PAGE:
Resources for International Taxpayers
- A U.S. citizen or resident alien working, living, or doing business abroad or receiving investment income from abroad.
- A U.S. entity doing business abroad or receiving investment income from abroad.
- A foreign individual working, living, or doing business in the United States or receiving investment income from the United States.
- A foreign entity doing business in the United States or receiving investment income from the United States.
Topics on this page include:
- Frequently Asked Questions
- Advocating for International Taxpayers
The Taxpayer Advocate Service is Here to Help
Common questions from international taxpayers include:
I’ve heard that some taxpayers give up their American citizenship or status as long-term residents (i.e., taxpayers who have held a green card during at least 8 of the last 15 years) for federal tax purposes. Is that true? What do I need to know about that?
Q. How can I find out if I’m required to file a U.S. tax return and whether my income is subject to U.S. income tax?
Q: I don’t have a U.S. income tax liability. Does that mean I don’t have to file a return with the IRS?
- You’re a U.S. citizen or resident, a domestic partnership, a domestic corporation, domestic estate, or trust, and
- You have a financial interest in or signature authority or other authority over any financial account in a foreign country, if
- The aggregate value of these accounts exceeds $10,000 at any time during the calendar year. Read these FAQs to find out more.
Q. Once I file any required FBARs, can I assume I’ve reported everything I’m required to report about my foreign accounts or other assets?
|Situation||Option for Tax Compliance|
|You properly reported all your income and paid the tax on it, but recently learned you should have been filing FBARs.||
File the delinquent FBARs according to the instructions and attach a statement explaining why they’re late.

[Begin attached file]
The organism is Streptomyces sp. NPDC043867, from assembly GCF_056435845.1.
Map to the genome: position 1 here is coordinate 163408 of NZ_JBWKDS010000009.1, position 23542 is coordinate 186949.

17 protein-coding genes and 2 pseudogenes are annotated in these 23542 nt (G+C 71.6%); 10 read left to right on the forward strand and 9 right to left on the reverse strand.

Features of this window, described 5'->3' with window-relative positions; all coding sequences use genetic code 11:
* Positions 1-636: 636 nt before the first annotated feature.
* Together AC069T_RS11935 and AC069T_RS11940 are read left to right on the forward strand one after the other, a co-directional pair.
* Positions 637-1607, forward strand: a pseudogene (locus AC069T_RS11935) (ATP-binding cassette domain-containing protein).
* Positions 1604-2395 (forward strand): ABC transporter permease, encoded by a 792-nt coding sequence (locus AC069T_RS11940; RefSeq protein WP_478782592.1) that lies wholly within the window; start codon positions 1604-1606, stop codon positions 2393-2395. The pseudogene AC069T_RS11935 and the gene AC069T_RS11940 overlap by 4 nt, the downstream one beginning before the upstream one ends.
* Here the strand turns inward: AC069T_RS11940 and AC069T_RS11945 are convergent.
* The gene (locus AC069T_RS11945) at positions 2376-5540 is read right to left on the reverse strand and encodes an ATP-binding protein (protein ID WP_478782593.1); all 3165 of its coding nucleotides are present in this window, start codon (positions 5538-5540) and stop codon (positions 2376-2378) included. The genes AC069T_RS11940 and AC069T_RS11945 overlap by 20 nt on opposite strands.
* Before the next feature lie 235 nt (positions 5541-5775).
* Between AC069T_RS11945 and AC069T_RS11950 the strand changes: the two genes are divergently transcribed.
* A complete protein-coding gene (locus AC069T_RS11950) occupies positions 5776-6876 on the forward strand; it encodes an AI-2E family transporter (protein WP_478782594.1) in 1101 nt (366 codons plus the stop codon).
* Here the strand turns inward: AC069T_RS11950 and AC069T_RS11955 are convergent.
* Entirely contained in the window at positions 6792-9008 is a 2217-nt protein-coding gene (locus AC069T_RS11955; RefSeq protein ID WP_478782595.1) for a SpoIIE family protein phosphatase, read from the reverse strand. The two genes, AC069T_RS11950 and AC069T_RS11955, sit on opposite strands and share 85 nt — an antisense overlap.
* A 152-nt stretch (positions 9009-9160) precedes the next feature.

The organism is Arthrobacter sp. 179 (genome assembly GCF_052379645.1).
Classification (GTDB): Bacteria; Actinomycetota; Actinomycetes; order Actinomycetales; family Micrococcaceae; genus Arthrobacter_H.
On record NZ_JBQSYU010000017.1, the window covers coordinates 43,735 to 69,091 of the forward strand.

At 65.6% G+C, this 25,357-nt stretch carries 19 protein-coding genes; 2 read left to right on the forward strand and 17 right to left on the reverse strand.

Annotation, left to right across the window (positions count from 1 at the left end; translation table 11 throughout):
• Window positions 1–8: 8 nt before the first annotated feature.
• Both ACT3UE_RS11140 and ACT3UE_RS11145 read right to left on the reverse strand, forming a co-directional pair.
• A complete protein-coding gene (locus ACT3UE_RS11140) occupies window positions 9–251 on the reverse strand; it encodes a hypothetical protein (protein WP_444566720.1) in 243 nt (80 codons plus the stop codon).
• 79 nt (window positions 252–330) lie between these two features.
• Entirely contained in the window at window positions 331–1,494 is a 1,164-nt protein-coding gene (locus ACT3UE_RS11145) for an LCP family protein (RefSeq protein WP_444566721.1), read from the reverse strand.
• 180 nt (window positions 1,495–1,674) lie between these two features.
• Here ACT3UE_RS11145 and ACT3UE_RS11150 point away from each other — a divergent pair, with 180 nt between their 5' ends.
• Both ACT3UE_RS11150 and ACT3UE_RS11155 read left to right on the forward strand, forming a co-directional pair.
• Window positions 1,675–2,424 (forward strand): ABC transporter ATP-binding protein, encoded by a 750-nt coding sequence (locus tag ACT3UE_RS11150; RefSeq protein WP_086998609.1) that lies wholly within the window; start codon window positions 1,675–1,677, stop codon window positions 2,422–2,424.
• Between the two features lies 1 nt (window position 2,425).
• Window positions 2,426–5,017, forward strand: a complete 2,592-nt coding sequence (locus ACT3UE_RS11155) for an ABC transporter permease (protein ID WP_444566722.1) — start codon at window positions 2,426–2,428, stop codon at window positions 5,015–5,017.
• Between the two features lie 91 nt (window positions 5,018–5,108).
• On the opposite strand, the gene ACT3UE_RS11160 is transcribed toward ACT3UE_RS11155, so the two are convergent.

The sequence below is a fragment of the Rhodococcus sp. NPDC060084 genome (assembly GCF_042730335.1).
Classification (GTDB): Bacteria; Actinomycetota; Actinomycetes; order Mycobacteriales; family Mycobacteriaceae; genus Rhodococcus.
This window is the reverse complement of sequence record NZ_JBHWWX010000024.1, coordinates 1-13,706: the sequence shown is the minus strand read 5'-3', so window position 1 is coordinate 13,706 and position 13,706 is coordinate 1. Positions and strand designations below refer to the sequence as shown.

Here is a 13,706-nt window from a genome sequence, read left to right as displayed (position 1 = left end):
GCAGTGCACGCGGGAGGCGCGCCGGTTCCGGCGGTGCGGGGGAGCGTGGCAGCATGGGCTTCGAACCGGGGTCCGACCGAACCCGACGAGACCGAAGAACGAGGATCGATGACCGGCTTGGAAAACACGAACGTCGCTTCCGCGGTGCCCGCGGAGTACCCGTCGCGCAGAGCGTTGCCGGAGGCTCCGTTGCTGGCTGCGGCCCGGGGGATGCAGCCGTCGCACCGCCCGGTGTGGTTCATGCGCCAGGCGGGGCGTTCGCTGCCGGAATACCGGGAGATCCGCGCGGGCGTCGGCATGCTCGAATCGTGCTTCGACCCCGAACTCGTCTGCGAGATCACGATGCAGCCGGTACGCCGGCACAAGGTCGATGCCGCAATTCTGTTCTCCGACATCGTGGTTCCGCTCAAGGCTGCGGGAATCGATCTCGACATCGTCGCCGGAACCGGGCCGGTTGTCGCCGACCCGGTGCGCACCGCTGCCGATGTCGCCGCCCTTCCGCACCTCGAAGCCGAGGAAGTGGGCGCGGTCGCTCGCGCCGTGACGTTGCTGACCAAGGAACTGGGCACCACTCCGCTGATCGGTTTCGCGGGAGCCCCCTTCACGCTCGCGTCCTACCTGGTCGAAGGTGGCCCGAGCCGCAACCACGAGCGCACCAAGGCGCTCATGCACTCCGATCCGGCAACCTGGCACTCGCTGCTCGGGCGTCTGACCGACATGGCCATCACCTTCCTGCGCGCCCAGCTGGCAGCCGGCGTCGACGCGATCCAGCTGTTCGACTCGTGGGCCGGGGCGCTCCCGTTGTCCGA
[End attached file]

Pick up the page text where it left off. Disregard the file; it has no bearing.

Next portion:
The IRS will not impose a penalty for the failure to file the delinquent FBARs if there are no underreported tax liabilities and you haven’t previously been contacted about an audit or a request for delinquent returns.
|You didn’t file certain required information returns such as Form 5471 for controlled foreign corporations (CFCs) or Form 3520 for foreign trusts, but you reported and paid tax on all your taxable income with respect to all transactions related to the CFCs or foreign trusts.||
File the delinquent information returns according to the instructions for the form and attach a statement explaining why you are filing them late. (The Form 5471 should be submitted with an amended return showing no change to income or tax liability.)
|You are a non-resident U.S. taxpayer and you didn’t file returns, but the returns have low risk factors (including tax owed in an amount such as $1,500/year).||File delinquent tax returns, including delinquent information returns, for the past three years; delinquent FBARs for the past six years; and additional required information regarding compliance risk. You must pay any federal tax and interest due at the same time of the submission. The IRS website has more information about this option.|
|You have undisclosed foreign accounts and unreported income or you are seeking protection from criminal prosecution, or both.||Consider asking the IRS to accept you into the Offshore Voluntary Disclosure Program (OVDP). OVDP offers a civil settlement structure in which taxpayers pay an offshore penalty in lieu of other penalties that may be assessed for offshore noncompliance. The OVDP also offers protection from criminal prosecution. If you are preliminarily accepted into OVDP, you must submit certain information, including eight years of amended tax returns, FBARs, and information returns as well as information about your offshore accounts. In addition, you must submit full payment of the tax and interest due, and certain penalty amounts. You may enter into the OVDP and later elect to opt out of the civil settlement structure of the program. In such situations, the IRS will determine if penalty mitigation is appropriate.|
|You have an interest in a Canadian RRSP or RRIF and you either (i) didn’t make an election on Form 8891 to defer paying tax on the investment income earned by the fund until you receive distributions or (ii) didn’t file annual information returns on Form 8891.||Consider asking the IRS to accept you into the Offshore Voluntary Disclosure Program (OVDP).|
Q. I’ve heard that some taxpayers give up their American citizenship or status as long-term residents (i.e., taxpayers who have held a green card during at least 8 of the last 15 years) for federal tax purposes. Is that true? What do I need to know about that?
From the 2012 Annual Report:
From the 2011 Annual Report:
- International Issues (five specific problems affecting individuals and businesses)
Back to top